The US Air Force (USAF) is testing the avionics and other subsystems of the Northrop Grumman B-21 Raider on an undisclosed surrogate aircraft while the first example of the stealth bomber is built simultaneously.

The service believes the effort will keep development of the flying-wing aircraft on schedule, says Randall Walden, director and programme executive officer for the USAF’s Rapid Capabilities Office, on a Mitchell Institute conference call with reporters on 13 August.


Source: US Air Force

Rendering of the B-21 in hangar at Ellsworth Air Force Base in South Dakota

“We have a flight-test aircraft that we’ve been hosting some of those subsystems on to buy down the risk so [that] the first time it’s introduced into an air environment is not on the bomber,” he says. “We’re doing it in a parallel approach, working out some of the bugs with the software as well as the subsystems. And then all of that great knowledge is going to go in when we integrate it into the bomber.”

Despite difficulties posed by the coronavirus, the B-21 is progressing well and remains on track to make its first flight in December 2021, says Randall. However, anticipating that there could be problems the USAF is trying to find issues early.

“I think the higher risk is not doing [parallel subsystem testing] and hoping that we get it installed correctly and it works [from] day one on the flight test bed,” says Randall. “One thing we have learned is, when you can buy down risk with subsystems, even on another platform, no matter what it is, you get into the air and use some of the software and work those bugs out. It goes a long way when you first put it on the final system.”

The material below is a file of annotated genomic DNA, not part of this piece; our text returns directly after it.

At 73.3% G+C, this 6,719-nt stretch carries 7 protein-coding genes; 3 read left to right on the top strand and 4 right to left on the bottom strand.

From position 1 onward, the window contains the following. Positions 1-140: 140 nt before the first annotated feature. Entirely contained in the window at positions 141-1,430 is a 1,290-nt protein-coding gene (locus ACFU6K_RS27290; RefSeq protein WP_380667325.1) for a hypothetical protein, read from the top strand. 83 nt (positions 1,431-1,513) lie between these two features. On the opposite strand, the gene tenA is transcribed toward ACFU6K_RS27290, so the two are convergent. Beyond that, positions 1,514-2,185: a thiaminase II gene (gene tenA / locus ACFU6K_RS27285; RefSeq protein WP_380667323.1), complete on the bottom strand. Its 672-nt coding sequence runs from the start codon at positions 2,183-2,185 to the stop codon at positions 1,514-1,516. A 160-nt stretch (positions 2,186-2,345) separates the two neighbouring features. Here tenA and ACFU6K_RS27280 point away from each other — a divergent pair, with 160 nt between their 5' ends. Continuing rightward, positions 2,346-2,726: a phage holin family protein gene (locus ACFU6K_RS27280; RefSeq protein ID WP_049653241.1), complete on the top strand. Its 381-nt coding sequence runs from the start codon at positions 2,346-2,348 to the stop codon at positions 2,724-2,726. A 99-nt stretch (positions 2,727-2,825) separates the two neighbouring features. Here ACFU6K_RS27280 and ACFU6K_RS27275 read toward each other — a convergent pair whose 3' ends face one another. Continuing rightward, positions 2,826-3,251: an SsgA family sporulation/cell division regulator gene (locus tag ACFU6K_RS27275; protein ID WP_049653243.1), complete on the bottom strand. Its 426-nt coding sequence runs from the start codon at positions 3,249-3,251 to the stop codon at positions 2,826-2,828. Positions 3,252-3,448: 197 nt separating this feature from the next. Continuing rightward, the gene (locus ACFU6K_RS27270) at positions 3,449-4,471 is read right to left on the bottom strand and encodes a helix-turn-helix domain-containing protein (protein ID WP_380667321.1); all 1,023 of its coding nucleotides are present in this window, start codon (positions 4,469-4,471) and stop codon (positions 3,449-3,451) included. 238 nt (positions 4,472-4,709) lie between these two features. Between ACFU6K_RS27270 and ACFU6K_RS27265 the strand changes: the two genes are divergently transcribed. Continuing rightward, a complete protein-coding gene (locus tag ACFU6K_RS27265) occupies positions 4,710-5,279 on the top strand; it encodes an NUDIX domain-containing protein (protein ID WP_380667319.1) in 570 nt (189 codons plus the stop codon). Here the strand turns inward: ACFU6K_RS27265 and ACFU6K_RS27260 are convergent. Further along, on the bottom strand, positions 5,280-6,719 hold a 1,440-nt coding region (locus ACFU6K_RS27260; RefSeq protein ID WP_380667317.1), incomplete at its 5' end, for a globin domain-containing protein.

The B-21’s first flight is expected to be from Air Force Plant 42 in Palmdale, California – where it is being built – to its testing site at Edwards Air Force Base. The flight is a short distance north across the Southern Californian Mojave Desert, about 19nm (35km).

One of three legs of the USA’s nuclear triad – a deterrence strategy based on the ability to launch nuclear strikes from aircraft, submarines and ground-based ballistic missiles – the B-21 is to replace the USAF’s aging fleets of Northrop Grumman B-2 Spirit and Rockwell B-1 Lancer bombers. The service wants to buy at least 100 examples of the Raider.

The B-21 is expected to reach initial operational capability in the middle of the 2020s.